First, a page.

Morris' first competitive match -- and first home game -- with the Sounders will likely be on Feb. 23 against Mexican club Club America in the first leg of their Scotiabank Concacaf Champions League series at CenturyLink Field.

8 comments about "Jordan Morris must earn spot in crowded Seattle attack".
  1. R2 Dad, January 22, 2016 at 1:38 a.m.

    Be careful what you wish for, Sigi. We'll see how 2016 plays out. Maybe there are enough games, international breaks and injuries to keep 4 forwards busy. If JM sits too long and doesn't develop regardless of whether you win the MLS Cup and/or CL, you may not be making the case for MLS player development and that is the next big MLS hurdle. A spring loan would make sense. Maybe Germany? He could return from a relegation scrap battle-tested--something you don't get in MLS--ever.

  2. Wooden Ships replied, January 22, 2016 at 9:13 a.m.

    Breaking news R 2, Sigi thinks JM is a forward. Sorry, that's wasn't called for-SS is a great coach. It just struck my odd, his comment. To me JM is not a flank player, he's and out and out striker. I hope Sigi doesn't confuse-or take away what the US has maybe never seen in a Forward, trying to be clever with his attacking options. The loan idea is okay if it were not for Jordan perhaps not ready to live another lifestyle-country. If Jurgen continues to favor the lone forward, JM is already better than Jozy. Sigi and JK need to not muck this up.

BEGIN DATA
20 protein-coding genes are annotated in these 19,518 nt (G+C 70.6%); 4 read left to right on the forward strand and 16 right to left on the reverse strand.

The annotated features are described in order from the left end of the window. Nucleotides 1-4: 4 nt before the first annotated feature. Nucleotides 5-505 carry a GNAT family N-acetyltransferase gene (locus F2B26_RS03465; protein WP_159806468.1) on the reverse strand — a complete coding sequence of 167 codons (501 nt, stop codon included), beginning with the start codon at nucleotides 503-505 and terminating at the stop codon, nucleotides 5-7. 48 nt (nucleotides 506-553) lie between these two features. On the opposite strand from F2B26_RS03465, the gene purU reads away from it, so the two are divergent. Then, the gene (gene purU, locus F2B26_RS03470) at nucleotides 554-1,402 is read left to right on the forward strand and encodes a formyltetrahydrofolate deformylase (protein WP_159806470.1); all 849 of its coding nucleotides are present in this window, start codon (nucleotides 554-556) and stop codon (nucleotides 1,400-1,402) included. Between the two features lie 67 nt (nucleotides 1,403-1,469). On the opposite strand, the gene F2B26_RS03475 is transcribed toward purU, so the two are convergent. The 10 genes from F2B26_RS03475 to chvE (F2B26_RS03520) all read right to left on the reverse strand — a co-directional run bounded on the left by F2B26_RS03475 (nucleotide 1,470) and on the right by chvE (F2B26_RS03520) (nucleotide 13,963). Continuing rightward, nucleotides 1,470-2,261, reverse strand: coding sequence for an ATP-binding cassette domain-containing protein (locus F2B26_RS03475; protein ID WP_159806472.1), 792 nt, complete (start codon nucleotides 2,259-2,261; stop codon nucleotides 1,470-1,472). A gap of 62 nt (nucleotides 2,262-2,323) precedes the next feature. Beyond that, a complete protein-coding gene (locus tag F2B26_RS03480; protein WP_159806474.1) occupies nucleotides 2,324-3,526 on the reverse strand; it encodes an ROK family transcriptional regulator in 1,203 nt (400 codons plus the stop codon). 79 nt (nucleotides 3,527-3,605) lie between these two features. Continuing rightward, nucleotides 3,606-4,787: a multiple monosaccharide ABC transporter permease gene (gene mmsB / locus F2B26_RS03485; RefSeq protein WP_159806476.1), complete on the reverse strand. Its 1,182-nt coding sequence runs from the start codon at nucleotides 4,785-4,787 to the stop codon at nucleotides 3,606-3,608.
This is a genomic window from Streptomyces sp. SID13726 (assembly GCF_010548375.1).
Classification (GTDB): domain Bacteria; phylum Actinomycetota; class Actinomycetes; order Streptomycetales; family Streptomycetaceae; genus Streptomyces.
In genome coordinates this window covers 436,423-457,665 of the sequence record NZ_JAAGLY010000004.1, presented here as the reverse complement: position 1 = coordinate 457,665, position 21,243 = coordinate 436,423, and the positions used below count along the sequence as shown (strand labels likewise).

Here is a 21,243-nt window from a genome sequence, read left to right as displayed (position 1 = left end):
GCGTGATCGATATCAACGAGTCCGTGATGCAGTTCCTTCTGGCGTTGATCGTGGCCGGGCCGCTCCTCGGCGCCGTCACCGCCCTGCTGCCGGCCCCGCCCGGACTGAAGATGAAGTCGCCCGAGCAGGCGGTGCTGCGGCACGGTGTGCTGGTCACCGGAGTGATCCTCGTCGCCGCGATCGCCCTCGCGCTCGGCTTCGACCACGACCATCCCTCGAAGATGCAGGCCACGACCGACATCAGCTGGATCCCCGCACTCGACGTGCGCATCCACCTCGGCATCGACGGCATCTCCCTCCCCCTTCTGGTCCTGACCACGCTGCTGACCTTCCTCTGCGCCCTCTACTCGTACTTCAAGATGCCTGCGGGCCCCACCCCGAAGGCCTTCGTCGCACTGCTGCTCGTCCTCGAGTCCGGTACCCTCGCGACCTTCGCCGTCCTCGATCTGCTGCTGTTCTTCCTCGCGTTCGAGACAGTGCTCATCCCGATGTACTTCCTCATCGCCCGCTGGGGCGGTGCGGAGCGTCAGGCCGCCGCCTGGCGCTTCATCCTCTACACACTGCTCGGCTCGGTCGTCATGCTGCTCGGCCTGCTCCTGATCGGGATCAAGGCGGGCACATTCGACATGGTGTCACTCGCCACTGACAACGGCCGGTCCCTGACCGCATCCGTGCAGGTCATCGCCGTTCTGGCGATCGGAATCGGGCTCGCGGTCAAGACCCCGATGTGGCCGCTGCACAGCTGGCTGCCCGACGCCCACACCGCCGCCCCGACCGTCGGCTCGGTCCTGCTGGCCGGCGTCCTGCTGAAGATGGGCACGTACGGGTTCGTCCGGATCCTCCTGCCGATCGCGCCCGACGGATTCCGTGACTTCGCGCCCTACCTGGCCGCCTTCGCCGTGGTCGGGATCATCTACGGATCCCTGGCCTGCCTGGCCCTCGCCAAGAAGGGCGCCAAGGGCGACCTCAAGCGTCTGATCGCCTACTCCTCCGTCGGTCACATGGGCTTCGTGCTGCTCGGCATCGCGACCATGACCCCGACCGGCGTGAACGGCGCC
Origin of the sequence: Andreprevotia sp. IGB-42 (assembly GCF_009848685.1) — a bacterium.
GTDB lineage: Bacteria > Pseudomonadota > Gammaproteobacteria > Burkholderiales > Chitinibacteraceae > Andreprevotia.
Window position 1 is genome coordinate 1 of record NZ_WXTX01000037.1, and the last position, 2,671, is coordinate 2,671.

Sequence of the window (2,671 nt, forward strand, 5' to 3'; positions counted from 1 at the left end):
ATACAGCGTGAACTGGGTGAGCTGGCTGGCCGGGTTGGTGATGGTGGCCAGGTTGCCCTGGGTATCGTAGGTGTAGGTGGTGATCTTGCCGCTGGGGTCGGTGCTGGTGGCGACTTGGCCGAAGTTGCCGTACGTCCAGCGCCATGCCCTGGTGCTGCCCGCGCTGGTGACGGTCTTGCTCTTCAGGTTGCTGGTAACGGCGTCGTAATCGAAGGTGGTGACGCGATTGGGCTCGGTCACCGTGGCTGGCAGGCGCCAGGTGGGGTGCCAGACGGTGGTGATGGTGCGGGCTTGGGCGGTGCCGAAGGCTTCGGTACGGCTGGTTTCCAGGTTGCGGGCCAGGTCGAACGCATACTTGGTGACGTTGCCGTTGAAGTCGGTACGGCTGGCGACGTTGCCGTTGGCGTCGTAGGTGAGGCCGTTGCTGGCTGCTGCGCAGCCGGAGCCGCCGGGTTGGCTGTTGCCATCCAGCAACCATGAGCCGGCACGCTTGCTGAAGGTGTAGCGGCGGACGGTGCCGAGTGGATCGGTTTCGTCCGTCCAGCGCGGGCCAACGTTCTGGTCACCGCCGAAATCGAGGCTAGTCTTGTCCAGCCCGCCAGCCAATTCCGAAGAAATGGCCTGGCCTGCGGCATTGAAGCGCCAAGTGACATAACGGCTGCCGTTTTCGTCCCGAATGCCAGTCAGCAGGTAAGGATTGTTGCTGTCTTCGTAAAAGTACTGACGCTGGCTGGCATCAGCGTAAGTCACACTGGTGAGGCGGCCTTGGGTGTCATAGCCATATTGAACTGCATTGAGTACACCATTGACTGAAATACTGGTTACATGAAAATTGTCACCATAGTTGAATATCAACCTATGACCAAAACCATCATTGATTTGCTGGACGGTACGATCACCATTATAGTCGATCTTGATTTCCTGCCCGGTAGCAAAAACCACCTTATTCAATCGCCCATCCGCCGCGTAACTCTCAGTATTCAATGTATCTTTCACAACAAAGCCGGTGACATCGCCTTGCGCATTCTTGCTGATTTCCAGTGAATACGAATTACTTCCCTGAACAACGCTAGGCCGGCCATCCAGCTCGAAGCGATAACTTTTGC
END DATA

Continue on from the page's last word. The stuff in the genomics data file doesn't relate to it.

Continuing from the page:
3. Carlos Figueroa replied, January 22, 2016 at 9:23 a.m.

    Unless he he's a flop during preseason training, they're not going to consider loaning him out. Sigi, and any other coach, would love to have a high quality player on the bench. Sigi is gonna do what's best for Seattle, not what's best for mls.

  4. beautiful game, January 24, 2016 at 10:32 a.m.

    Wooden Ships is on the money. JM is a striker, nothing else. He reminds me a bit of Giogio Chinaglia, focus & all business on the pitch. Whether he can score like Giorgio is up to him.

  5. Wooden Ships replied, January 24, 2016 at 11:57 a.m.

    Damn, I w your right. Not sure how I forgot about Giorgio (yes I do dimished recall). My high school and club teammate played with him while he was with the Cosmos. Very much like him indeed!

  6. Wooden Ships replied, January 24, 2016 at 12:01 p.m.

    The Frenchman Eric Cantano too. Will he ever be in their league, probably not. But if he comes close then we will have a consistent scorer for the USMNT for awhile. I hope he can include some guile that Mathis and Deuce posses.

  7. beautiful game, January 24, 2016 at 1:50 p.m.

    IMHO, the MLS has screwed up royally by not recruiting some of the NASL stars like Bogisevic as club development coaches.

  8. Wooden Ships replied, January 24, 2016 at 2:07 p.m.

    I w, I'm not sure who all is developing players in MLS. I do think our college game has influenced MLS somehow. Neither are easy to watch most of the time. NASL was easier on the eyes IMO. Skill level was more technical and not as frenetic. It must be attributed to this last 20 or so years of the club system in our country. Regardless of age, win, win, win.